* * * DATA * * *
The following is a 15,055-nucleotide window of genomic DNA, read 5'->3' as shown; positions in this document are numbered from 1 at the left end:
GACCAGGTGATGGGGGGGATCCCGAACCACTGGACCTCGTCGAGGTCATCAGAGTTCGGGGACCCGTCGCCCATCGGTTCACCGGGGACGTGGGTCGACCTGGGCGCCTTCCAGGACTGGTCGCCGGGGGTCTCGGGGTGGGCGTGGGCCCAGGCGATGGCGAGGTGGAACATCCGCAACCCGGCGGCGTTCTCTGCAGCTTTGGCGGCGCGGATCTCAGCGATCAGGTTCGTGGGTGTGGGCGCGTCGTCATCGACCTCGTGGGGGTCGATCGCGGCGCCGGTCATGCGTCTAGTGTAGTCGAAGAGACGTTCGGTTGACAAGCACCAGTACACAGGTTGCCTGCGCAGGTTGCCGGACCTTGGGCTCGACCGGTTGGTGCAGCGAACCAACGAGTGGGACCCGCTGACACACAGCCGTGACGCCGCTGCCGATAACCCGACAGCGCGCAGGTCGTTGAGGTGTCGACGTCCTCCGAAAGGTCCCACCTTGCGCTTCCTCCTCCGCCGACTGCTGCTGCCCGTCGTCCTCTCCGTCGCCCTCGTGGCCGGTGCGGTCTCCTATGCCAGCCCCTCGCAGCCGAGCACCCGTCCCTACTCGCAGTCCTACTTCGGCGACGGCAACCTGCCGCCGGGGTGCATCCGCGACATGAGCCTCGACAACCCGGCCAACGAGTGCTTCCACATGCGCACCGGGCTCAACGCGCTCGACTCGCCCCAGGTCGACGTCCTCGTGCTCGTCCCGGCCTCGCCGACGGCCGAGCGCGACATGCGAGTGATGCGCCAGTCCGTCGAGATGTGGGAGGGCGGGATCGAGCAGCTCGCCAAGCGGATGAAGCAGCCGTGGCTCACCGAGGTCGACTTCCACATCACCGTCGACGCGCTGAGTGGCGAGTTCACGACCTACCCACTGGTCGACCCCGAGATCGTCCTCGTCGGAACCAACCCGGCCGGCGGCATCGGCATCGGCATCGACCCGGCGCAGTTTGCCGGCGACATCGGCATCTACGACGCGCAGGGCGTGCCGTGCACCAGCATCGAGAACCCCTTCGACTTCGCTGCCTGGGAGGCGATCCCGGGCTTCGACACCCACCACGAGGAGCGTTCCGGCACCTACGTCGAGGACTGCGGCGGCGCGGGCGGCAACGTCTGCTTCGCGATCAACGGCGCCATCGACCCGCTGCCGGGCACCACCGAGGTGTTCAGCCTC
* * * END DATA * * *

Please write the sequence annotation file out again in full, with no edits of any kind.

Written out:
The following is a 15,055-nucleotide window of genomic DNA, read 5'->3' as shown; positions in this document are numbered from 1 at the left end:
GACCAGGTGATGGGGGGGATCCCGAACCACTGGACCTCGTCGAGGTCATCAGAGTTCGGGGACCCGTCGCCCATCGGTTCACCGGGGACGTGGGTCGACCTGGGCGCCTTCCAGGACTGGTCGCCGGGGGTCTCGGGGTGGGCGTGGGCCCAGGCGATGGCGAGGTGGAACATCCGCAACCCGGCGGCGTTCTCTGCAGCTTTGGCGGCGCGGATCTCAGCGATCAGGTTCGTGGGTGTGGGCGCGTCGTCATCGACCTCGTGGGGGTCGATCGCGGCGCCGGTCATGCGTCTAGTGTAGTCGAAGAGACGTTCGGTTGACAAGCACCAGTACACAGGTTGCCTGCGCAGGTTGCCGGACCTTGGGCTCGACCGGTTGGTGCAGCGAACCAACGAGTGGGACCCGCTGACACACAGCCGTGACGCCGCTGCCGATAACCCGACAGCGCGCAGGTCGTTGAGGTGTCGACGTCCTCCGAAAGGTCCCACCTTGCGCTTCCTCCTCCGCCGACTGCTGCTGCCCGTCGTCCTCTCCGTCGCCCTCGTGGCCGGTGCGGTCTCCTATGCCAGCCCCTCGCAGCCGAGCACCCGTCCCTACTCGCAGTCCTACTTCGGCGACGGCAACCTGCCGCCGGGGTGCATCCGCGACATGAGCCTCGACAACCCGGCCAACGAGTGCTTCCACATGCGCACCGGGCTCAACGCGCTCGACTCGCCCCAGGTCGACGTCCTCGTGCTCGTCCCGGCCTCGCCGACGGCCGAGCGCGACATGCGAGTGATGCGCCAGTCCGTCGAGATGTGGGAGGGCGGGATCGAGCAGCTCGCCAAGCGGATGAAGCAGCCGTGGCTCACCGAGGTCGACTTCCACATCACCGTCGACGCGCTGAGTGGCGAGTTCACGACCTACCCACTGGTCGACCCCGAGATCGTCCTCGTCGGAACCAACCCGGCCGGCGGCATCGGCATCGGCATCGACCCGGCGCAGTTTGCCGGCGACATCGGCATCTACGACGCGCAGGGCGTGCCGTGCACCAGCATCGAGAACCCCTTCGACTTCGCTGCCTGGGAGGCGATCCCGGGCTTCGACACCCACCACGAGGAGCGTTCCGGCACCTACGTCGAGGACTGCGGCGGCGCGGGCGGCAACGTCTGCTTCGCGATCAACGGCGCCATCGACCCGCTGCCGGGCACCACCGAGGTGTTCAGCCTC